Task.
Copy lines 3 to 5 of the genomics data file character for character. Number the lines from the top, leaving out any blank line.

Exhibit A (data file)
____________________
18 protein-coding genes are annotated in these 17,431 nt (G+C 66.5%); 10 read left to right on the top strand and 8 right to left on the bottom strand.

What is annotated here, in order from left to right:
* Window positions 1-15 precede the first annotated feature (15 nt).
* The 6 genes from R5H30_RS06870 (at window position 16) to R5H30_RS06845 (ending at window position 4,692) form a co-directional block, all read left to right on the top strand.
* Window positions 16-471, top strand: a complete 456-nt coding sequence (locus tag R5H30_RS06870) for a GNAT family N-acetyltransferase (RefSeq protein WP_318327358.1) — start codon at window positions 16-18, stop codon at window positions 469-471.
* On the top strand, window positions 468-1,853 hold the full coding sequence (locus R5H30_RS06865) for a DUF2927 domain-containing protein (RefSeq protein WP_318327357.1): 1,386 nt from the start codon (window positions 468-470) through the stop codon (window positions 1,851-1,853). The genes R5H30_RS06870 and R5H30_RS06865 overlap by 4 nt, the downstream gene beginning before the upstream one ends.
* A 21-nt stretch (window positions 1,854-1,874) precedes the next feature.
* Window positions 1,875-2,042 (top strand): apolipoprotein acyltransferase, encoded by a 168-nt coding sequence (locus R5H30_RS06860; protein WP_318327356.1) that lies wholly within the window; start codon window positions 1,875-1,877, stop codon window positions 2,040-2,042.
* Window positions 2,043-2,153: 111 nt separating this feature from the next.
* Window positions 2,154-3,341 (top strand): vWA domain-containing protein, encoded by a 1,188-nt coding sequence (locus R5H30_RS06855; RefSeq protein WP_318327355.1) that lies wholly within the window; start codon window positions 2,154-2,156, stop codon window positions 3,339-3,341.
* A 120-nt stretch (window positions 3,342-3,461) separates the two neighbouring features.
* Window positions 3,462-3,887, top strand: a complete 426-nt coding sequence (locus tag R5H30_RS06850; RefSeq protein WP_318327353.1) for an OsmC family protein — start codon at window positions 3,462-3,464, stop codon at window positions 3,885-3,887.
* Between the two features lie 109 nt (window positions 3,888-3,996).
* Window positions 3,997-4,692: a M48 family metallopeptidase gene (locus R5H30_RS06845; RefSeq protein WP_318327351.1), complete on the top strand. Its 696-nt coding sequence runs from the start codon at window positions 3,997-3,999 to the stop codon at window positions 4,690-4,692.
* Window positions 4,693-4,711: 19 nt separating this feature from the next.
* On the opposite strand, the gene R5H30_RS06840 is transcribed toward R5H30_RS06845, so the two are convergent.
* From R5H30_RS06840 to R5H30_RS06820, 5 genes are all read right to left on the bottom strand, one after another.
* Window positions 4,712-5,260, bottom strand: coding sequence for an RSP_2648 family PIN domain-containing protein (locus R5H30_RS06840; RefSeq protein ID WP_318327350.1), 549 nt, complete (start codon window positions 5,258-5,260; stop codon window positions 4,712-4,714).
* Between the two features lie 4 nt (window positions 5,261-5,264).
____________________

* Window positions 1-15 precede the first annotated feature (15 nt).
* The 6 genes from R5H30_RS06870 (at window position 16) to R5H30_RS06845 (ending at window position 4,692) form a co-directional block, all read left to right on the top strand.
* Window positions 16-471, top strand: a complete 456-nt coding sequence (locus tag R5H30_RS06870) for a GNAT family N-acetyltransferase (RefSeq protein WP_318327358.1) — start codon at window positions 16-18, stop codon at window positions 469-471.